Is America the Last Empire the World Will Ever Know?

By Tom Engelhardt
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No wonder they had remarkably few hesitations about launching their incomparably powerful military on wars of choice in the Greater Middle East. What could possibly go wrong? What could stand in the way of the greatest power history had ever seen?

Assessing the Imperial Moment, Twenty-First-Century-Style

Almost a quarter of a century after the Soviet Union disappeared, what's remarkable is how much-and how little-has changed.

On the how-much front: Washington's dreams of military glory ran aground with remarkable speed in Afghanistan and Iraq. Then, in 2007, the transcendent empire of capital came close to imploding as well, as a unipolar financial disaster spread across the planet. It led people to begin to wonder whether the globe's greatest power might not, in fact, be too big to fail, and we were suddenly-so everyone said-plunged into a "multipolar world."

Meanwhile, the Greater Middle East descended into protest, rebellion, civil war, and chaos without a Pax Americana in sight, as a Washington-controlled Cold War system in the region shuddered without (yet) collapsing. The ability of Washington to impose its will on the planet looked ever more like the wildest of fantasies, while every sign, including the hemorrhaging of national treasure into losing trillion-dollar wars, reflected not ascendancy but possible decline.

And yet, in the how-little category: the Europeans and Japanese remained nestled under that American "umbrella," their territories still filled with US bases. In the Euro Zone, governments continued to cut back on their investments in both NATO and their own militaries. Russia remained a country with a sizeable nuclear arsenal and a reduced but still large military. Yet it showed no signs of "superpower" pretensions. Other regional powers challenged unipolarity economically-Turkey and Brazil, to name two-but not militarily, and none showed an urge either singly or in blocs to compete in an imperial sense with the US

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Washington's enemies in the world remained remarkably modest-sized (though blown to enormous proportions in the American media echo-chamber). They included a couple of rickety regional powers (Iran and North Korea), a minority insurgency or two, and relatively small groups of Islamist "terrorists." Otherwise, as one gauge of power on the planet, no more than a handful of other countries had even a handful of military bases outside their territory.

Under the circumstances, nothing could have been stranger than this: in its moment of total ascendancy, the Earth's sole superpower with a military of staggering destructive potential and technological sophistication couldn't win a war against minimally armed guerillas. Even more strikingly, despite having no serious opponents anywhere, it seemed not on the rise but on the decline, its infrastructure rotting out, its populace economically depressed, its wealth ever more unequally divided, its Congress seemingly beyond repair, while the great sucking sound that could be heard was money and power heading toward the national security state. Sooner or later, all empires fall, but this moment was proving curious indeed.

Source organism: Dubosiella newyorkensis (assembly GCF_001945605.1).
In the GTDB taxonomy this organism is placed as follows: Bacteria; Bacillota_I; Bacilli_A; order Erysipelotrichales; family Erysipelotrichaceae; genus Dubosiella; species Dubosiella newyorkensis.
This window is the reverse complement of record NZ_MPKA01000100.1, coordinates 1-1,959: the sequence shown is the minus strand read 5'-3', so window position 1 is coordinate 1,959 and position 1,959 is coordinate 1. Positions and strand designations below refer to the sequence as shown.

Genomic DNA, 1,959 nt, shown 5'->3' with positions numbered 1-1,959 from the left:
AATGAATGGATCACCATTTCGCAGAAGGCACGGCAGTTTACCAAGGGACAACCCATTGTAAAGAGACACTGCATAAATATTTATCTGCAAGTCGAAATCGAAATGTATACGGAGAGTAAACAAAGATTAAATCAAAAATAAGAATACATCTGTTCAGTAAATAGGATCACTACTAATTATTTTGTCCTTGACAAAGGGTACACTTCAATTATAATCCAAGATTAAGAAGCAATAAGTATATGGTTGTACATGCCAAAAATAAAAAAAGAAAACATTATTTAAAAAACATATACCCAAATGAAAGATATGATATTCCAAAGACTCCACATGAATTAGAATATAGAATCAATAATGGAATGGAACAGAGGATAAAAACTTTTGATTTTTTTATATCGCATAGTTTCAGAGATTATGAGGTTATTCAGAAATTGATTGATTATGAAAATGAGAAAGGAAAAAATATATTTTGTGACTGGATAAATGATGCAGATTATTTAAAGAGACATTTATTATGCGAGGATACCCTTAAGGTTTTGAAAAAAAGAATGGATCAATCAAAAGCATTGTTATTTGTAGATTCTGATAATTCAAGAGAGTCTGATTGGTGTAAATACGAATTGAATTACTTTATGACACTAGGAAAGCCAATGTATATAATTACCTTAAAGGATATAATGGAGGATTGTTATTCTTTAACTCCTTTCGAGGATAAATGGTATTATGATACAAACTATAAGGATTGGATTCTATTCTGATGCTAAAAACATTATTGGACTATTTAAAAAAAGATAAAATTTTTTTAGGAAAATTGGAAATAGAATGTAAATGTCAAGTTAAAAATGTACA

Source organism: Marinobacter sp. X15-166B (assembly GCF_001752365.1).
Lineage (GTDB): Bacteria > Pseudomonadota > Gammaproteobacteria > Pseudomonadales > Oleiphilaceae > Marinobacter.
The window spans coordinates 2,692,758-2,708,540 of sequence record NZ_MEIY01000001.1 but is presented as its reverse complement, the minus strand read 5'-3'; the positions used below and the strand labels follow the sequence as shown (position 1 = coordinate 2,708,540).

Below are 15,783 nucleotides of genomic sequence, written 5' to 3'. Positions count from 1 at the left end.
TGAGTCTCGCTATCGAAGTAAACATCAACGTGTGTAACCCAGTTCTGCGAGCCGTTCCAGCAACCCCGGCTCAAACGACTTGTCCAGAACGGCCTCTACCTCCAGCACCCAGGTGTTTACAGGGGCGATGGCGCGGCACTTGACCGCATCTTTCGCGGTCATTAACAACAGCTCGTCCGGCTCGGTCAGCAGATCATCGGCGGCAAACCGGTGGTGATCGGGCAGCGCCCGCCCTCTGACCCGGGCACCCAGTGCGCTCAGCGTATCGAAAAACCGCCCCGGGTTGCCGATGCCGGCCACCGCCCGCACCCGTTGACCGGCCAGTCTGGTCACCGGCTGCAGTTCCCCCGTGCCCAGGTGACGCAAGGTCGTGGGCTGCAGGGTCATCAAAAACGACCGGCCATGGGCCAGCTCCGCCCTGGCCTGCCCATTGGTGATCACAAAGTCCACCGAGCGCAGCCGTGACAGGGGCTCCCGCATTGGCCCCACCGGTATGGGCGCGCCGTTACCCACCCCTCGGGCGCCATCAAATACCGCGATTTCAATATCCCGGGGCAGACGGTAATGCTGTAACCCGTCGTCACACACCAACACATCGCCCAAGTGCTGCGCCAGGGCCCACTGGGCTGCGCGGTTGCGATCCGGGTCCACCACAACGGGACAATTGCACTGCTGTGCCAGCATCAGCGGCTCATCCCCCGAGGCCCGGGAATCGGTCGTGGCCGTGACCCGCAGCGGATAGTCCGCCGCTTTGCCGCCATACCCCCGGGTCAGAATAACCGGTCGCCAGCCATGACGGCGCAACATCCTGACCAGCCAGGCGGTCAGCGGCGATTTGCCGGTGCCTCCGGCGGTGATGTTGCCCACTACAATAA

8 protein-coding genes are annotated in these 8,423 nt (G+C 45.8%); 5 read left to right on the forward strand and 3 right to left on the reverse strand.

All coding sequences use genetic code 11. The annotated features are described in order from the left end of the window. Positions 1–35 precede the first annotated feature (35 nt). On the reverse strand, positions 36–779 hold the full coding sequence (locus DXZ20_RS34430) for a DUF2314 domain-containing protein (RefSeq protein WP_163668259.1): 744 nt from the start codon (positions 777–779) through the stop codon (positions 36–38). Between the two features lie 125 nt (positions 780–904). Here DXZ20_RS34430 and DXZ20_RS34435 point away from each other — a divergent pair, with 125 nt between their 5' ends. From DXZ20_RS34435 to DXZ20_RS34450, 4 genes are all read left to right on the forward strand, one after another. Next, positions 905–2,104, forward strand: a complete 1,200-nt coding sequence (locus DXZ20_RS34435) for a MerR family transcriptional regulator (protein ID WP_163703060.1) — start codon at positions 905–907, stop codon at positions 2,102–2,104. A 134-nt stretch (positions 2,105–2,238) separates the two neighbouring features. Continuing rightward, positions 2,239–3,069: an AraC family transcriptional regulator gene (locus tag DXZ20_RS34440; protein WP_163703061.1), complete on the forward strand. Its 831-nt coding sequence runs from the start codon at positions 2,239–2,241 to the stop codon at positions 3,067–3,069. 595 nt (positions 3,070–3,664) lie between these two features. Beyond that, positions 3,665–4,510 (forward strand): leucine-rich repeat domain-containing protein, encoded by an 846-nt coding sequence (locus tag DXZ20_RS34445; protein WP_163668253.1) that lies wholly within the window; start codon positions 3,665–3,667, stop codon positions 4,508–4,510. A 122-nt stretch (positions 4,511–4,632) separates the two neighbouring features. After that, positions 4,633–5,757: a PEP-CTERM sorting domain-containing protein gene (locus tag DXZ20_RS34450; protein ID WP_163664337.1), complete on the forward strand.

And then, of course, there was China. On the planet that humanity has inhabited these last several thousand years, can there be any question that China would have been the obvious pick to challenge, sooner or later, the dominion of the reigning great power of the moment? Estimates are that it will surpass the US as the globe's number one economy by perhaps 2030.

Right now, the Obama administration seems to be working on just that assumption. With its well-publicized "pivot" (or "rebalancing") to Asia, it has been moving to "contain" what it fears might be the next great power. However, while the Chinese are indeed expanding their military and challenging their neighbors in the waters of the Pacific, there is no sign that the country's leadership is ready to embark on anything like a global challenge to the US, nor that it could do so in any conceivable future. Its domestic problems, from pollution to unrest, remain staggering enough that it's hard to imagine a China not absorbed with domestic issues through 2030 and beyond.

And Then There Was One (Planet)

Militarily, culturally, and even to some extent economically, the US remains surprisingly alone on planet Earth in imperial terms, even if little has worked out as planned in Washington. The story of the years since the Soviet Union fell may prove to be a tale of how American domination and decline went hand-in-hand, with the decline part of the equation being strikingly self-generated.

And yet here's a genuine, even confounding, possibility: that moment of "unipolarity" in the 1990s may really have been the end point of history as human beings had known it for millennia-the history, that is, of the rise and fall of empires. Could the United States actually be the last empire? Is it possible that there will be no successor because something has profoundly changed in the realm of empire building? One thing is increasingly clear: whatever the state of imperial America, something significantly more crucial to the fate of humanity (and of empires) is in decline. I'm talking, of course, about the planet itself.

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Tom Engelhardt, co-founder of the American Empire Project and author of The United States of Fear as well as a history of the Cold War, The End of Victory Culture, runs the Nation Institute's TomDispatch.com. His latest book, co-authored with Nick Turse, is Terminator Planet: The First History of Drone Warfare, 2001-2050.

Originally published on TomDispatch. Republished with permission.

(AP Photo)

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